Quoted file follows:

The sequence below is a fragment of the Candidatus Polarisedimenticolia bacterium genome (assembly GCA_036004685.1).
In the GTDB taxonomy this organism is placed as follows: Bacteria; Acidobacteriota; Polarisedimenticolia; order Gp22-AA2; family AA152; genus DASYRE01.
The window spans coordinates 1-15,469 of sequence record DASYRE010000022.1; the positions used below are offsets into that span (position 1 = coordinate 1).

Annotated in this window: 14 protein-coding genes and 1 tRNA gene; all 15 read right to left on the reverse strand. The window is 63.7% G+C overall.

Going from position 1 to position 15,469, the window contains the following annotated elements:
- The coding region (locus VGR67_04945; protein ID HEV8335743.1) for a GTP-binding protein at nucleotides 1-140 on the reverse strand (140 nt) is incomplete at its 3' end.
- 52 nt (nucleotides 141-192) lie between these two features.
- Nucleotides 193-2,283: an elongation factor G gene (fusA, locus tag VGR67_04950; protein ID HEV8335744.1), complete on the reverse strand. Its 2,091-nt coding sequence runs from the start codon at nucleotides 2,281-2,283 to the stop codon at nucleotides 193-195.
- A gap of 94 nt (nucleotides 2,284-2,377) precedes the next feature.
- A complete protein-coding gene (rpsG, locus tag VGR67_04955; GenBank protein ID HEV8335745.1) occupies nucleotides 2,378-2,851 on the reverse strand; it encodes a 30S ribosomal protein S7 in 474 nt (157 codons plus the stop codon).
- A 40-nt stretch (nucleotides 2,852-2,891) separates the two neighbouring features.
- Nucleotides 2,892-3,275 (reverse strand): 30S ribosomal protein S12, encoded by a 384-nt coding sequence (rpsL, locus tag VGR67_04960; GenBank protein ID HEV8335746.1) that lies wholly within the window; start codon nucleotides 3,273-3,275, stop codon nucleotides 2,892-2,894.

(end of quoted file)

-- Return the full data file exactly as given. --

The sequence below is a fragment of the Candidatus Polarisedimenticolia bacterium genome (assembly GCA_036004685.1).
In the GTDB taxonomy this organism is placed as follows: Bacteria; Acidobacteriota; Polarisedimenticolia; order Gp22-AA2; family AA152; genus DASYRE01.
The window spans coordinates 1-15,469 of sequence record DASYRE010000022.1; the positions used below are offsets into that span (position 1 = coordinate 1).

Annotated in this window: 14 protein-coding genes and 1 tRNA gene; all 15 read right to left on the reverse strand. The window is 63.7% G+C overall.

Going from position 1 to position 15,469, the window contains the following annotated elements:
- The coding region (locus VGR67_04945; protein ID HEV8335743.1) for a GTP-binding protein at nucleotides 1-140 on the reverse strand (140 nt) is incomplete at its 3' end.
- 52 nt (nucleotides 141-192) lie between these two features.
- Nucleotides 193-2,283: an elongation factor G gene (fusA, locus tag VGR67_04950; protein ID HEV8335744.1), complete on the reverse strand. Its 2,091-nt coding sequence runs from the start codon at nucleotides 2,281-2,283 to the stop codon at nucleotides 193-195.
- A gap of 94 nt (nucleotides 2,284-2,377) precedes the next feature.
- A complete protein-coding gene (rpsG, locus tag VGR67_04955; GenBank protein ID HEV8335745.1) occupies nucleotides 2,378-2,851 on the reverse strand; it encodes a 30S ribosomal protein S7 in 474 nt (157 codons plus the stop codon).
- A 40-nt stretch (nucleotides 2,852-2,891) separates the two neighbouring features.
- Nucleotides 2,892-3,275 (reverse strand): 30S ribosomal protein S12, encoded by a 384-nt coding sequence (rpsL, locus tag VGR67_04960; GenBank protein ID HEV8335746.1) that lies wholly within the window; start codon nucleotides 3,273-3,275, stop codon nucleotides 2,892-2,894.